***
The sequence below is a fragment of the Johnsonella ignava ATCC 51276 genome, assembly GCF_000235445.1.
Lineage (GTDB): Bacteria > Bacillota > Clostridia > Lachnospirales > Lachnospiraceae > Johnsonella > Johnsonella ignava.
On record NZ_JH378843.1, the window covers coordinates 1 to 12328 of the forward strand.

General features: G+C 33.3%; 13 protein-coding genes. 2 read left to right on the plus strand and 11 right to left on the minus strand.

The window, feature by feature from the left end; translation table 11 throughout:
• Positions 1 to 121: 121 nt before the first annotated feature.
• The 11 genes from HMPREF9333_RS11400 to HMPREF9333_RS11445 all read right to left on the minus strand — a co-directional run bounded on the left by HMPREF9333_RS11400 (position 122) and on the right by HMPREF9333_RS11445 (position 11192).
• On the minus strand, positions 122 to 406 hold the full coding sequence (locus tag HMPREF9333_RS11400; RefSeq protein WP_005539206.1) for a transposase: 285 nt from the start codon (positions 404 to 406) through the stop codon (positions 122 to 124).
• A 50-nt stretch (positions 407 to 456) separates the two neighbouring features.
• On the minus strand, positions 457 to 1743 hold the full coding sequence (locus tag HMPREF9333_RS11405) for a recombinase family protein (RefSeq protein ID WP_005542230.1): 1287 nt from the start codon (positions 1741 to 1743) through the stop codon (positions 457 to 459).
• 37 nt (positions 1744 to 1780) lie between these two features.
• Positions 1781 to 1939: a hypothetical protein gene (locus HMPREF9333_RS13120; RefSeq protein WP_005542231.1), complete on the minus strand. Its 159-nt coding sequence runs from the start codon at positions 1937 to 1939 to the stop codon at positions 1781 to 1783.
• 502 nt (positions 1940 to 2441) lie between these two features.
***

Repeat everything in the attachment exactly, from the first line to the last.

The sequence below is a fragment of the Johnsonella ignava ATCC 51276 genome, assembly GCF_000235445.1.
Lineage (GTDB): Bacteria > Bacillota > Clostridia > Lachnospirales > Lachnospiraceae > Johnsonella > Johnsonella ignava.
On record NZ_JH378843.1, the window covers coordinates 1 to 12328 of the forward strand.

General features: G+C 33.3%; 13 protein-coding genes. 2 read left to right on the plus strand and 11 right to left on the minus strand.

The window, feature by feature from the left end; translation table 11 throughout:
• Positions 1 to 121: 121 nt before the first annotated feature.
• The 11 genes from HMPREF9333_RS11400 to HMPREF9333_RS11445 all read right to left on the minus strand — a co-directional run bounded on the left by HMPREF9333_RS11400 (position 122) and on the right by HMPREF9333_RS11445 (position 11192).
• On the minus strand, positions 122 to 406 hold the full coding sequence (locus tag HMPREF9333_RS11400; RefSeq protein WP_005539206.1) for a transposase: 285 nt from the start codon (positions 404 to 406) through the stop codon (positions 122 to 124).
• A 50-nt stretch (positions 407 to 456) separates the two neighbouring features.
• On the minus strand, positions 457 to 1743 hold the full coding sequence (locus tag HMPREF9333_RS11405) for a recombinase family protein (RefSeq protein ID WP_005542230.1): 1287 nt from the start codon (positions 1741 to 1743) through the stop codon (positions 457 to 459).
• 37 nt (positions 1744 to 1780) lie between these two features.
• Positions 1781 to 1939: a hypothetical protein gene (locus HMPREF9333_RS13120; RefSeq protein WP_005542231.1), complete on the minus strand. Its 159-nt coding sequence runs from the start codon at positions 1937 to 1939 to the stop codon at positions 1781 to 1783.
• 502 nt (positions 1940 to 2441) lie between these two features.